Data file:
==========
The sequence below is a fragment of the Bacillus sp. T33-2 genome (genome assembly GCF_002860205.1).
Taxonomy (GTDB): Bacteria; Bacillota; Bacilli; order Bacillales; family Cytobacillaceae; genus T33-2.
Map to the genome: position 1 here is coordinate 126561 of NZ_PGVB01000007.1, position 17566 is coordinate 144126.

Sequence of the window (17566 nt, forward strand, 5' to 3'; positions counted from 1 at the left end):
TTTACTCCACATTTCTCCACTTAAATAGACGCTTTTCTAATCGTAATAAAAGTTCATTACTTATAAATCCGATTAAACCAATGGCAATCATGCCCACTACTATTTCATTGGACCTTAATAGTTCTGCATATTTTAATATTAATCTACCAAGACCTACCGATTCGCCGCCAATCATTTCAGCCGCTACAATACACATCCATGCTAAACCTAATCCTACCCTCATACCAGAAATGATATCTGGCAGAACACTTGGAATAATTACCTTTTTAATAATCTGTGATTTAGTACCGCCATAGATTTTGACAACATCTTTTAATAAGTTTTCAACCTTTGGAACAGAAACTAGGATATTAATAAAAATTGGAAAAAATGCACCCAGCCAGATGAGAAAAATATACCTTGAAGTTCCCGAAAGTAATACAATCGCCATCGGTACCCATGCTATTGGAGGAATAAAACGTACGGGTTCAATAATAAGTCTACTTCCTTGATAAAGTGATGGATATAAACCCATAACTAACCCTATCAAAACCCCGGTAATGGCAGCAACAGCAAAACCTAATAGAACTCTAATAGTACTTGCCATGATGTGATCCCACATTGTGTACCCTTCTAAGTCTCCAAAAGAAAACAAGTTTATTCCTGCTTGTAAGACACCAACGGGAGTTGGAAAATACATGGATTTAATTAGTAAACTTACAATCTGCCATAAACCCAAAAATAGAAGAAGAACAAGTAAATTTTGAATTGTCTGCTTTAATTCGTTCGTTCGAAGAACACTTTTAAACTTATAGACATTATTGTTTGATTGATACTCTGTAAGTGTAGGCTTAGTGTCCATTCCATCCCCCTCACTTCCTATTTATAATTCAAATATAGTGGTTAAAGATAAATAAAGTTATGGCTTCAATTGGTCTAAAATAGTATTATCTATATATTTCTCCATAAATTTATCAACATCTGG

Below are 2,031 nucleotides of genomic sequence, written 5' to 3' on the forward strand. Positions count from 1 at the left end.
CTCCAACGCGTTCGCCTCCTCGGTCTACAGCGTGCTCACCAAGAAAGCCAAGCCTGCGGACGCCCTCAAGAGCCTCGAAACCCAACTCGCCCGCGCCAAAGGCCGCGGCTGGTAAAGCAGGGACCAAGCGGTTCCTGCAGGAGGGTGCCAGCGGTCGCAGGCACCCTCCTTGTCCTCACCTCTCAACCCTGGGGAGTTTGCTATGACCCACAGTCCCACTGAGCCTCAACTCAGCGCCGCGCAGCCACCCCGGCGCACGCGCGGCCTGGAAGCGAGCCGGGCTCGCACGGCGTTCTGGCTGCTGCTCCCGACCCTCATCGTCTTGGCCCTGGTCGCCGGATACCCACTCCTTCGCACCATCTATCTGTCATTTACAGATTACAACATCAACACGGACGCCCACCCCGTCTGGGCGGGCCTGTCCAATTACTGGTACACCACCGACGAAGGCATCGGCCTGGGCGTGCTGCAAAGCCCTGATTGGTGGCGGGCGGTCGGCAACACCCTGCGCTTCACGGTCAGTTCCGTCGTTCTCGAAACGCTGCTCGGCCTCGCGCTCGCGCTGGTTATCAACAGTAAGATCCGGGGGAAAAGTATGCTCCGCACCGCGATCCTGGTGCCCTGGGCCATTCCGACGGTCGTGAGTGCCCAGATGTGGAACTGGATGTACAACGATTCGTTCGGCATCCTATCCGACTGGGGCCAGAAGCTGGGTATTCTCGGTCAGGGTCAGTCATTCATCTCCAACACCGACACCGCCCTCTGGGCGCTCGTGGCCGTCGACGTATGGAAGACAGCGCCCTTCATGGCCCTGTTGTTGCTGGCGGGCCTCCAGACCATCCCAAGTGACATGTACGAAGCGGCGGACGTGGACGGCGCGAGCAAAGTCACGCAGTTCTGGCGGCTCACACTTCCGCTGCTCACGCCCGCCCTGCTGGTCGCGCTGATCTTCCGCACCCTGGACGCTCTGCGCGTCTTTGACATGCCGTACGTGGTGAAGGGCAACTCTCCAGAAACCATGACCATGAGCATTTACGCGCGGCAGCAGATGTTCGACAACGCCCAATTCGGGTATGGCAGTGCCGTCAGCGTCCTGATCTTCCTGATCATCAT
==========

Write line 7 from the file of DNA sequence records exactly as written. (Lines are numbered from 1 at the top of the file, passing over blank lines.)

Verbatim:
CTCCAACGCGTTCGCCTCCTCGGTCTACAGCGTGCTCACCAAGAAAGCCAAGCCTGCGGACGCCCTCAAGAGCCTCGAAACCCAACTCGCCCGCGCCAAAGGCCGCGGCTGGTAAAGCAGGGACCAAGCGGTTCCTGCAGGAGGGTGCCAGCGGTCGCAGGCACCCTCCTTGTCCTCACCTCTCAACCCTGGGGAGTTTGCTATGACCCACAGTCCCACTGAGCCTCAACTCAGCGCCGCGCAGCCACCCCGGCGCACGCGCGGCCTGGAAGCGAGCCGGGCTCGCACGGCGTTCTGGCTGCTGCTCCCGACCCTCATCGTCTTGGCCCTGGTCGCCGGATACCCACTCCTTCGCACCATCTATCTGTCATTTACAGATTACAACATCAACACGGACGCCCACCCCGTCTGGGCGGGCCTGTCCAATTACTGGTACACCACCGACGAAGGCATCGGCCTGGGCGTGCTGCAAAGCCCTGATTGGTGGCGGGCGGTCGGCAACACCCTGCGCTTCACGGTCAGTTCCGTCGTTCTCGAAACGCTGCTCGGCCTCGCGCTCGCGCTGGTTATCAACAGTAAGATCCGGGGGAAAAGTATGCTCCGCACCGCGATCCTGGTGCCCTGGGCCATTCCGACGGTCGTGAGTGCCCAGATGTGGAACTGGATGTACAACGATTCGTTCGGCATCCTATCCGACTGGGGCCAGAAGCTGGGTATTCTCGGTCAGGGTCAGTCATTCATCTCCAACACCGACACCGCCCTCTGGGCGCTCGTGGCCGTCGACGTATGGAAGACAGCGCCCTTCATGGCCCTGTTGTTGCTGGCGGGCCTCCAGACCATCCCAAGTGACATGTACGAAGCGGCGGACGTGGACGGCGCGAGCAAAGTCACGCAGTTCTGGCGGCTCACACTTCCGCTGCTCACGCCCGCCCTGCTGGTCGCGCTGATCTTCCGCACCCTGGACGCTCTGCGCGTCTTTGACATGCCGTACGTGGTGAAGGGCAACTCTCCAGAAACCATGACCATGAGCATTTACGCGCGGCAGCAGATGTTCGACAACGCCCAATTCGGGTATGGCAGTGCCGTCAGCGTCCTGATCTTCCTGATCATCAT